Senator Neal Hunt (R-Wake) acknowledges the plight of the protesters, even if he disagrees with them. “It’s basically a total difference in philosophy,” Hunt explains. “We think that free enterprise is the best way to go to make sure people have the motivation to do the best they can for themselves. The other side is government needs to do more and more.”
After thirteen weeks of protest and nearly 1,000 arrests, many are left wondering if the demonstrations had any political impact at all.
And with a heavy Republican seating in the current N.C. General Assembly, this “agree to disagree” stance appears to be as far as the legislature is willing to hedge. When legislators headed home at the close of this year’s session in late July of 2013, demonstrators followed suit, signaling the year’s final Moral Monday at the Capitol. After thirteen weeks of protest and nearly 1,000 arrests, many are left wondering if the demonstrations had any political impact at all. The answer—well, that would depend on who you ask.
Many of the issues targeted by the Moral Monday crowd have been decided as a matter of law, in the form of bills signed by the state’s governor, Pat McCrory. To the dismay of the protesters, the majority of these bills were settled in a manner that was opposite of what the group was hoping for. For instance, when hundreds of women formed the “front line” of the July 15 protest that concentrated on women’s rights, the crowd came away unsatisfied when sweeping restrictive abortion legislation was signed.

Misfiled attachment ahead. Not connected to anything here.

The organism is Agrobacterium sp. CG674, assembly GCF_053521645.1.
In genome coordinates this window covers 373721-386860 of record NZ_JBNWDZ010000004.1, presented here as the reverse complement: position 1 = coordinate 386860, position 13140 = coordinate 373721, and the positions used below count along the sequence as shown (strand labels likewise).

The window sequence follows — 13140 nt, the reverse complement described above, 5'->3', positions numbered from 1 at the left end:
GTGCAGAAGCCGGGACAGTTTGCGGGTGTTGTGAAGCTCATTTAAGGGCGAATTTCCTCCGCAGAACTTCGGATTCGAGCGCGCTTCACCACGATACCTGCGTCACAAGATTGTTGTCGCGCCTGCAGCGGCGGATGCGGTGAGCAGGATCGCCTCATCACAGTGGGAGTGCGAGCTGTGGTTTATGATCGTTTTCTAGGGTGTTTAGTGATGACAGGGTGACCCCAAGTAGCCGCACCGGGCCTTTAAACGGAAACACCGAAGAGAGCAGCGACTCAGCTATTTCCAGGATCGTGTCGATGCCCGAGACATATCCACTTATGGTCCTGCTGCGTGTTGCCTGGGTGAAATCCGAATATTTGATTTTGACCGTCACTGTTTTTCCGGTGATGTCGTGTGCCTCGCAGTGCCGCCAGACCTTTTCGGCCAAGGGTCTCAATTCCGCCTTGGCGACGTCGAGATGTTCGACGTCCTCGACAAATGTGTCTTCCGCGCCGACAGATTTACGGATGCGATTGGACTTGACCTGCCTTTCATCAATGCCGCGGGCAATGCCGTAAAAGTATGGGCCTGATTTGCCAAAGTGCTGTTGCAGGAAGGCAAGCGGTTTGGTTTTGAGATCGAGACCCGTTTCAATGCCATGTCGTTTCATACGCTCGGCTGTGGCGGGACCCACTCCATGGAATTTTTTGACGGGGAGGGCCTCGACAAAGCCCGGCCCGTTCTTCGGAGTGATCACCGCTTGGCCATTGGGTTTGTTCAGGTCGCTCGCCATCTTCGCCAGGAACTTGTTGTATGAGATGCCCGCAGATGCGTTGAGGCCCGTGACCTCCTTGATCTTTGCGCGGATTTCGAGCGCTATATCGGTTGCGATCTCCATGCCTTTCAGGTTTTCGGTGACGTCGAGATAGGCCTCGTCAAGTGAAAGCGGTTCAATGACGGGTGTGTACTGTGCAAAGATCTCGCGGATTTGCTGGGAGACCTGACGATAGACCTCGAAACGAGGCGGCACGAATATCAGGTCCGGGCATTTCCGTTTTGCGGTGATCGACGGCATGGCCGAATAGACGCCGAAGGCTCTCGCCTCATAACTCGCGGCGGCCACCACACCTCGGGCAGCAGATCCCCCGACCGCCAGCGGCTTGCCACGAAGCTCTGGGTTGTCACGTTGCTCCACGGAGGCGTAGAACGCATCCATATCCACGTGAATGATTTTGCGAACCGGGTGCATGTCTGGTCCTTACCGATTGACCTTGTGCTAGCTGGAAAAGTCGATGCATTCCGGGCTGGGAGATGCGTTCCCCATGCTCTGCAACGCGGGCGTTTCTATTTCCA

“You have a Republican majority that is doing exactly what they were elected to do.”
The legislative initiatives, according to Governor McCrory and other Republican leaders, is a “win” for the majority of North Carolina voters who made their voices heard in the 2012 election. North Carolina Republican Party leader Claude Pope said of the acts of the Legislature, “You have a Republican majority that is doing exactly what they were elected to do.” In fact, Governor McCrory has been able to accomplish “20 of the 22 objectives” that he set out in his State of the State speech in January of 2013.
In response to Moral Mondays, the State’s GOP leaders organized “Thankful Tuesday” to congratulate the legislators for standing firm in their policies. To this group of demonstrators, the N.C. General Assembly deserves thanks for doing its part to pull the state out of the debt and overregulated business that they feel was a consequence of decades of Democratic control in the legislature.
Just because the General Assembly has headed home for the year does not mean the protesters will do the same.